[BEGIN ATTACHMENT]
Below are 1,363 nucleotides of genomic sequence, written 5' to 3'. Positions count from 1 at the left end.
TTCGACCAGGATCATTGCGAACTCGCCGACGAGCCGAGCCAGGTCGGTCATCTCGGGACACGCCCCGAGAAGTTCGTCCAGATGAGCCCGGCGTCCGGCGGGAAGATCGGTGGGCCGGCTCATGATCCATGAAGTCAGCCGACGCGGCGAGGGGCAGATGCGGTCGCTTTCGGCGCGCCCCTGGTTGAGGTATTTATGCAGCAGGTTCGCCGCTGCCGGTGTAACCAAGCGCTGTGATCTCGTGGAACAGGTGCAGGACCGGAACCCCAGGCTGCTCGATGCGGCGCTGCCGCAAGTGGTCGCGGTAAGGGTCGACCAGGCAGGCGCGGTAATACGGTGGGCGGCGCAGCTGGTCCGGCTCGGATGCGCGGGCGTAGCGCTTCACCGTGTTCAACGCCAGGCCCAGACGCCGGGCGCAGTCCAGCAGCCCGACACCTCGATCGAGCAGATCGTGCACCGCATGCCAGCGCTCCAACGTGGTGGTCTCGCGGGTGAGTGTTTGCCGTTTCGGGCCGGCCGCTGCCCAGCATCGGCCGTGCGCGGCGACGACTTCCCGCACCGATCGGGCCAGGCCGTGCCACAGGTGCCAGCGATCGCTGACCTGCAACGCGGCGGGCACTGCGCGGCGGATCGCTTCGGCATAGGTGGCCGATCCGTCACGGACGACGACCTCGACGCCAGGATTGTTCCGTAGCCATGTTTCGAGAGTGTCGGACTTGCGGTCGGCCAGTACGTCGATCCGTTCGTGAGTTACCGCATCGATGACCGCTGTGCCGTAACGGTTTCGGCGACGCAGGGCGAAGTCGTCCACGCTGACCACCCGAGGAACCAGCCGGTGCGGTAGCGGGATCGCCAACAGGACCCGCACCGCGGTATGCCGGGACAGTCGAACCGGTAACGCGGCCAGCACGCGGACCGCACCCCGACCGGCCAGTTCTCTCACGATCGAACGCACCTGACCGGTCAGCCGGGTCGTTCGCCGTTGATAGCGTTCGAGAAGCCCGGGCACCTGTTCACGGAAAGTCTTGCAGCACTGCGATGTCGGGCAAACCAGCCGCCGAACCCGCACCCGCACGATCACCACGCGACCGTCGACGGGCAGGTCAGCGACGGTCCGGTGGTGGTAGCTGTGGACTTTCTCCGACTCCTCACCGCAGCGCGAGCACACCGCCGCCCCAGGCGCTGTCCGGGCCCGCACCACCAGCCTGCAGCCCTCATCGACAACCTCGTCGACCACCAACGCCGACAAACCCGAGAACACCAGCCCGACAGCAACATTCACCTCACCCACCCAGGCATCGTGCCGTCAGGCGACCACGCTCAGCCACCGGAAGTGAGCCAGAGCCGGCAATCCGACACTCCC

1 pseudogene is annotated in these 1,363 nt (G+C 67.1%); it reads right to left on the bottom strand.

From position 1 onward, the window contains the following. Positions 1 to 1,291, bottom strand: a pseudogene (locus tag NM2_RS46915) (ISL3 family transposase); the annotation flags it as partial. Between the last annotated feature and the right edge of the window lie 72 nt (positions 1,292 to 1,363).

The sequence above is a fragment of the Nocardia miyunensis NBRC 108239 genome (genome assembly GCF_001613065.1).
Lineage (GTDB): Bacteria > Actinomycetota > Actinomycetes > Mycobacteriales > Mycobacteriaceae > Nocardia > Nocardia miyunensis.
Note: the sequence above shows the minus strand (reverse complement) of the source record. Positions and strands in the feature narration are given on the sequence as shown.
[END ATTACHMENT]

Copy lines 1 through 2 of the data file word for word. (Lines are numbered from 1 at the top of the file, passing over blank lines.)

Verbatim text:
Below are 1,363 nucleotides of genomic sequence, written 5' to 3'. Positions count from 1 at the left end.
TTCGACCAGGATCATTGCGAACTCGCCGACGAGCCGAGCCAGGTCGGTCATCTCGGGACACGCCCCGAGAAGTTCGTCCAGATGAGCCCGGCGTCCGGCGGGAAGATCGGTGGGCCGGCTCATGATCCATGAAGTCAGCCGACGCGGCGAGGGGCAGATGCGGTCGCTTTCGGCGCGCCCCTGGTTGAGGTATTTATGCAGCAGGTTCGCCGCTGCCGGTGTAACCAAGCGCTGTGATCTCGTGGAACAGGTGCAGGACCGGAACCCCAGGCTGCTCGATGCGGCGCTGCCGCAAGTGGTCGCGGTAAGGGTCGACCAGGCAGGCGCGGTAATACGGTGGGCGGCGCAGCTGGTCCGGCTCGGATGCGCGGGCGTAGCGCTTCACCGTGTTCAACGCCAGGCCCAGACGCCGGGCGCAGTCCAGCAGCCCGACACCTCGATCGAGCAGATCGTGCACCGCATGCCAGCGCTCCAACGTGGTGGTCTCGCGGGTGAGTGTTTGCCGTTTCGGGCCGGCCGCTGCCCAGCATCGGCCGTGCGCGGCGACGACTTCCCGCACCGATCGGGCCAGGCCGTGCCACAGGTGCCAGCGATCGCTGACCTGCAACGCGGCGGGCACTGCGCGGCGGATCGCTTCGGCATAGGTGGCCGATCCGTCACGGACGACGACCTCGACGCCAGGATTGTTCCGTAGCCATGTTTCGAGAGTGTCGGACTTGCGGTCGGCCAGTACGTCGATCCGTTCGTGAGTTACCGCATCGATGACCGCTGTGCCGTAACGGTTTCGGCGACGCAGGGCGAAGTCGTCCACGCTGACCACCCGAGGAACCAGCCGGTGCGGTAGCGGGATCGCCAACAGGACCCGCACCGCGGTATGCCGGGACAGTCGAACCGGTAACGCGGCCAGCACGCGGACCGCACCCCGACCGGCCAGTTCTCTCACGATCGAACGCACCTGACCGGTCAGCCGGGTCGTTCGCCGTTGATAGCGTTCGAGAAGCCCGGGCACCTGTTCACGGAAAGTCTTGCAGCACTGCGATGTCGGGCAAACCAGCCGCCGAACCCGCACCCGCACGATCACCACGCGACCGTCGACGGGCAGGTCAGCGACGGTCCGGTGGTGGTAGCTGTGGACTTTCTCCGACTCCTCACCGCAGCGCGAGCACACCGCCGCCCCAGGCGCTGTCCGGGCCCGCACCACCAGCCTGCAGCCCTCATCGACAACCTCGTCGACCACCAACGCCGACAAACCCGAGAACACCAGCCCGACAGCAACATTCACCTCACCCACCCAGGCATCGTGCCGTCAGGCGACCACGCTCAGCCACCGGAAGTGAGCCAGAGCCGGCAATCCGACACTCCC